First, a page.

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Growing your business through exporting print Print

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Exporting to new markets can be an option for growing your business, especially in Asian countries. It can open doors to a lot more sales and profit, but it’s more complex than selling locally. So we’ve put together a few tips for you to help guide you into the exporting arena.

Growing your business through exporting

5 tips to get you started

Good planning is key to successful exporting. Here’s a list of 5 things that will help you plan your export strategy.

    1. Research and test – it’s important to do your homework and find out if there’s a market for what you’re selling. Your target customers in other countries will have different needs than those you’re used to locally. Talk to other exporters, and ship a small quantity at first to find out if it’ll sell. The New Zealand Trade & Enterprise (NZTE) website is a great resource for first-time exporters.
    2. Red tape – take the time to become familiar with the requirements you’ll have to meet to export from New Zealand and into another country. Packaging, labelling and safety standards are among those you’ll have to meet. NZTE has a section with detailed information on the requirements of various countries.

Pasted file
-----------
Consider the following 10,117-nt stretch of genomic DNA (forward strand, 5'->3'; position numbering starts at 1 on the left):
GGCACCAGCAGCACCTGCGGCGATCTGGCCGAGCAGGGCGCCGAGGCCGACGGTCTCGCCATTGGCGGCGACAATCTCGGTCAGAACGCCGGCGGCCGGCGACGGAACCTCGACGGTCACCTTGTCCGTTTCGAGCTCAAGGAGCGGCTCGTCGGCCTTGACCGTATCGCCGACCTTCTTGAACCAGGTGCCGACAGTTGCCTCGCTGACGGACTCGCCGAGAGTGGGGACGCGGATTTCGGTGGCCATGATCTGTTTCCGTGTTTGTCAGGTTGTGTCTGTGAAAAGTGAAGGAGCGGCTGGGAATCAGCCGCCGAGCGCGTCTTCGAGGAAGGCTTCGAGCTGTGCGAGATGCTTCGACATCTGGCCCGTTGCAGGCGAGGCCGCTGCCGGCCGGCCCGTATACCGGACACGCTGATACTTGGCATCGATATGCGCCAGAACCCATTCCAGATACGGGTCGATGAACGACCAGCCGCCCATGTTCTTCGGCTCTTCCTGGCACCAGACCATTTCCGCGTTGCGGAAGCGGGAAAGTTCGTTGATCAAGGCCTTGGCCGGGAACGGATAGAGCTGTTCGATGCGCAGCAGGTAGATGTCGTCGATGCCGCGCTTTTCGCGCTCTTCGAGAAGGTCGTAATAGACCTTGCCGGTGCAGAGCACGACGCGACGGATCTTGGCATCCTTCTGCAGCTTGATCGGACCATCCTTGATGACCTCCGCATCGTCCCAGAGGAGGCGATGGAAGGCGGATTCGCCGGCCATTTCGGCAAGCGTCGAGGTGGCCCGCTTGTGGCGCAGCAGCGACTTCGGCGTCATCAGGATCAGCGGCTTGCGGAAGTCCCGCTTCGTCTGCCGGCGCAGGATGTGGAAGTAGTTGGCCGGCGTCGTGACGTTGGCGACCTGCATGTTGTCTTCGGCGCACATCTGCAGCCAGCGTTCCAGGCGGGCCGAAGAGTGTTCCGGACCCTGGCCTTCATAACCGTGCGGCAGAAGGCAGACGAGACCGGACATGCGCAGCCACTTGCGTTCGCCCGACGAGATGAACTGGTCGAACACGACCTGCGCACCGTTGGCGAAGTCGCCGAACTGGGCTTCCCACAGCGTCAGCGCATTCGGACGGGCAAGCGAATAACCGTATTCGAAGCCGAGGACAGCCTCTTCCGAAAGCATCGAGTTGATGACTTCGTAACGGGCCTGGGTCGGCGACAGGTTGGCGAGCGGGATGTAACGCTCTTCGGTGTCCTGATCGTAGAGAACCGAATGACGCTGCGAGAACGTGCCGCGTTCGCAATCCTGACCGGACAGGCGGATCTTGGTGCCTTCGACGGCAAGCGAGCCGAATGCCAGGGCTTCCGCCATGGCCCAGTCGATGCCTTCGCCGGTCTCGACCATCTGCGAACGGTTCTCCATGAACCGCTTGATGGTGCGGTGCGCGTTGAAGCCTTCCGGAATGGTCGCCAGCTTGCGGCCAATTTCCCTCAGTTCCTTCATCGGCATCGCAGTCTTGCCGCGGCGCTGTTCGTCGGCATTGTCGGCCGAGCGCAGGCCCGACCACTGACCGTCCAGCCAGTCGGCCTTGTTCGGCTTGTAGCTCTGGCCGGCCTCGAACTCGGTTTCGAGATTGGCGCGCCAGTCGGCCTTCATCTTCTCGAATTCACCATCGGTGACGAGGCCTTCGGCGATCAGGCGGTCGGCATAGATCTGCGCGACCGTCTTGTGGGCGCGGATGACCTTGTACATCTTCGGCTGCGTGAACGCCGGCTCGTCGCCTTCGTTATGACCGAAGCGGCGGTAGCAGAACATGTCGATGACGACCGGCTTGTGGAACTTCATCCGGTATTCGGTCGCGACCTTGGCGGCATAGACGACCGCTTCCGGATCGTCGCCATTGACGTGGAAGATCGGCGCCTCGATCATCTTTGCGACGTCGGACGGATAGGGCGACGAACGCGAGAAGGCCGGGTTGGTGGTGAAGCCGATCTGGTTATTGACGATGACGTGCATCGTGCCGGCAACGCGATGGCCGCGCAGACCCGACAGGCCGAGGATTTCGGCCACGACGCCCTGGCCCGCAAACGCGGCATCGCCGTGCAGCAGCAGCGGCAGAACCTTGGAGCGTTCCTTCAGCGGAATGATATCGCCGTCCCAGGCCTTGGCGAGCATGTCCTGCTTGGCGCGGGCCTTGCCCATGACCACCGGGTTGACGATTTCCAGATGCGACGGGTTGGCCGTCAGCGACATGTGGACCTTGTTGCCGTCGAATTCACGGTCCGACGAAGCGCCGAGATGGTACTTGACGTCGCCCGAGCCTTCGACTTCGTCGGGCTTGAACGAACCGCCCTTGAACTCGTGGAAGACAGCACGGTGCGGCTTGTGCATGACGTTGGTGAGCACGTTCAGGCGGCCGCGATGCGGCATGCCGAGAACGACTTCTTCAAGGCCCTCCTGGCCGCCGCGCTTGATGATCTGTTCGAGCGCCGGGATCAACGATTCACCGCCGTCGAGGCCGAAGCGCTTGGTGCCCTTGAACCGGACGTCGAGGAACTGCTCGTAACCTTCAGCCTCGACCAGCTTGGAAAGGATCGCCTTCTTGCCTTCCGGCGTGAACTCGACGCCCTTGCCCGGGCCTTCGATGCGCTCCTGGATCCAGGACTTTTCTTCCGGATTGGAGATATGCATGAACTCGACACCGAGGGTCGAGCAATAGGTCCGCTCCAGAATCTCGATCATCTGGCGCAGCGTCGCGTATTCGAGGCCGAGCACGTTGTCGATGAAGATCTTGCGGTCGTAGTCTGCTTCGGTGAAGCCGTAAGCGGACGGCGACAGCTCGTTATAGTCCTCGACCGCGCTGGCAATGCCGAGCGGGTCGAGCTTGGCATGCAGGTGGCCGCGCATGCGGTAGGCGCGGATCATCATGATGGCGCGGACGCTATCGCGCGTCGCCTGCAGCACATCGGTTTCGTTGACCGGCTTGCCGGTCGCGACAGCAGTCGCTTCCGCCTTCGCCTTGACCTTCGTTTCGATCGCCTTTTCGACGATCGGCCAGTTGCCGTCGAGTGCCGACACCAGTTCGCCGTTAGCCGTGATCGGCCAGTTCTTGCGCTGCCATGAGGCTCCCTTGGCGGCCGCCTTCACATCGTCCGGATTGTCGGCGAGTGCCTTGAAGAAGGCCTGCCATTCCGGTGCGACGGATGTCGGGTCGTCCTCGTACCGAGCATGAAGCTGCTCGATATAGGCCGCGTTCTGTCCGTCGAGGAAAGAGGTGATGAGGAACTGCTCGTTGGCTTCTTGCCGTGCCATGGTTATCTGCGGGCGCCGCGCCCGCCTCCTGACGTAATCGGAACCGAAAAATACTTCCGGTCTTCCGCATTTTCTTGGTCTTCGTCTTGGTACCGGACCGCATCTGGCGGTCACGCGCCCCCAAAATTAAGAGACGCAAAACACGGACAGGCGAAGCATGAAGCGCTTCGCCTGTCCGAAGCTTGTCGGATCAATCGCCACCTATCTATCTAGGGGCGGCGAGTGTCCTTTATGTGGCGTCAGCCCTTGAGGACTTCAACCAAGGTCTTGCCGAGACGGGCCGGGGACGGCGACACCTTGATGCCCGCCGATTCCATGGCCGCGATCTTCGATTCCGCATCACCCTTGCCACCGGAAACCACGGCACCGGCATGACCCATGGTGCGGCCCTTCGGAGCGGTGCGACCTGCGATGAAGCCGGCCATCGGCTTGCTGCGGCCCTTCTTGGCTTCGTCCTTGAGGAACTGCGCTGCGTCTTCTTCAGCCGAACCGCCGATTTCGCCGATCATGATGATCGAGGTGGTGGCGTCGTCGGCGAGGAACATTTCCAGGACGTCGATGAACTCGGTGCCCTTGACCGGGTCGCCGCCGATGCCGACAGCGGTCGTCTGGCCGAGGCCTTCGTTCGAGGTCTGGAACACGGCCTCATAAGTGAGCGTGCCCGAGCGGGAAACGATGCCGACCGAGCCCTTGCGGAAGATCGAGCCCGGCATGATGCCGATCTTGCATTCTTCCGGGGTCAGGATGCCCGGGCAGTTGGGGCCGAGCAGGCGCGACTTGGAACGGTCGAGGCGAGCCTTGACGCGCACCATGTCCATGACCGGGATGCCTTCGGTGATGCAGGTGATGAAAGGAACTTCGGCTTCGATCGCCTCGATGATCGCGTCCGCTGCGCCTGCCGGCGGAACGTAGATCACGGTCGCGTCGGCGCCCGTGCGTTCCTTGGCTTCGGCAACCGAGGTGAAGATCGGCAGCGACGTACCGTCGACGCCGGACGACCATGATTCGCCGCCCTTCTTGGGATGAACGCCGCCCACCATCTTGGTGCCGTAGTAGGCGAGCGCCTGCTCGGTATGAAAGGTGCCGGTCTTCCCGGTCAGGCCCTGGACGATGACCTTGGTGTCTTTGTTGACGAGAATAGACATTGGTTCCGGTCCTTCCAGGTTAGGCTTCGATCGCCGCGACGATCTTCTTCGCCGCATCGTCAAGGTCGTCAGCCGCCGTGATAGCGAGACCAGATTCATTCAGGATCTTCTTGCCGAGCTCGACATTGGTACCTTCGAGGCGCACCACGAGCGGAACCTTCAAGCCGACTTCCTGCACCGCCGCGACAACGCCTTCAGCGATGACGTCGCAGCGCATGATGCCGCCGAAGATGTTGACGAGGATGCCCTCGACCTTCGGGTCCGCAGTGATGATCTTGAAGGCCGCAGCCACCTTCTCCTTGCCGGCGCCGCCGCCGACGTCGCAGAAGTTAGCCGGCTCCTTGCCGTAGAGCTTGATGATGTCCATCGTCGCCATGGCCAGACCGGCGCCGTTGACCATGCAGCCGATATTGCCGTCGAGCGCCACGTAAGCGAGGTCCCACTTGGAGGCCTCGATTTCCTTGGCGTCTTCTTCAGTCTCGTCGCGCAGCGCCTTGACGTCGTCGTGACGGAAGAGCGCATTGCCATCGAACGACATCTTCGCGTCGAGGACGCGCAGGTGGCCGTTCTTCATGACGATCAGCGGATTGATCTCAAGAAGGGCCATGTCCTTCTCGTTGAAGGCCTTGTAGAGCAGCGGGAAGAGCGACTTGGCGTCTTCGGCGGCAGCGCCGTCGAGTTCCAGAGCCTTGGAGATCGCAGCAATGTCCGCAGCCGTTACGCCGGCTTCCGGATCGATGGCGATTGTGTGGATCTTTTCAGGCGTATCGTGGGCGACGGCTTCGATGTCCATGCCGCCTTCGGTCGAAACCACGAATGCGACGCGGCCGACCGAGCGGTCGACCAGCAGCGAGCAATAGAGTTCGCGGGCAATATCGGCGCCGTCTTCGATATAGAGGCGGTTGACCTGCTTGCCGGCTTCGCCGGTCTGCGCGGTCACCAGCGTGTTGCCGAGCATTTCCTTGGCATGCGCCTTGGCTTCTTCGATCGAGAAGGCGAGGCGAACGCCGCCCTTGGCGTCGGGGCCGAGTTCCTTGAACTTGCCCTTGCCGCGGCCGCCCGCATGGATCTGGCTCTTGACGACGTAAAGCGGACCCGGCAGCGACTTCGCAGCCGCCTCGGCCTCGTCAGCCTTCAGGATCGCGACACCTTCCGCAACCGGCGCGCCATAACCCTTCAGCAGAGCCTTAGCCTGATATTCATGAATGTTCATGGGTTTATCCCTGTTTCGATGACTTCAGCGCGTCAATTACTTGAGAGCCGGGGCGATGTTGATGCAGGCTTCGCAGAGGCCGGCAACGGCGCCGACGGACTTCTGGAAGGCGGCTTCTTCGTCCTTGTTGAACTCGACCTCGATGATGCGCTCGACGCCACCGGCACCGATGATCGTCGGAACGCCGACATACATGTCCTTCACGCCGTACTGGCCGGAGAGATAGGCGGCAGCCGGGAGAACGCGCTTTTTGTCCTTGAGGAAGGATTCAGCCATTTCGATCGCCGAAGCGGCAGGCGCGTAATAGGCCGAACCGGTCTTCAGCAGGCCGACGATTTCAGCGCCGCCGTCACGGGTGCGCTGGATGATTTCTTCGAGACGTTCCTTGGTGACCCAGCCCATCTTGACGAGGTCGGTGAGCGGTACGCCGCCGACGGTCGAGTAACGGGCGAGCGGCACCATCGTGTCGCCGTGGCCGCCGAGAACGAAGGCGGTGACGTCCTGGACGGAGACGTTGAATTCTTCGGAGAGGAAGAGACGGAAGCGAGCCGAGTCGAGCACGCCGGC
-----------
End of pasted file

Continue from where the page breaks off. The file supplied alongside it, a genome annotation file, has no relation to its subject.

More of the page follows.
3. Transport and logistics – this can be a steep learning curve. Talk to other exporters as well as freight forwarders, brokers and logistics companies to gain an understanding of what’s required. For example, you’ll need to become familiar with incoterms, which are standard terms used in exporting. NZTE has a list of the current incoterms.
    4. Costing – exporting can be expensive in the beginning, so it might be necessary to invest in new equipment or more staff to ramp up production, redesign products or develop a new marketing strategy that targets your new markets. A detailed cash flow forecast is essential, and make sure you’ve discussed your needs with your suppliers and accountant.
    5. Beware of cultural clangers – what you really don’t want is to offend anyone in your new markets. Other countries have different cultures, beliefs, likes and dislikes, as well as their own way of doing business. Finding out what they are is crucial. And make sure that your company name doesn’t translate to something offensive or even humorous. Get to grips with their local etiquette and your negotiations will go much more smoothly.

5 tips for growing your exports

    1. Exploit economies of scale – you should be able to benefit from this, such as perhaps adding an extra shift to increase production without having to invest in more equipment. You could also buy larger quantities from your suppliers and receive a discount.
    2. Payment guarantees – larger scale orders mean more risk. So reduce those by having payment terms and guarantees in place. Additionally, letters of credit or documentary credits through your banks offer security and is often a recommended option.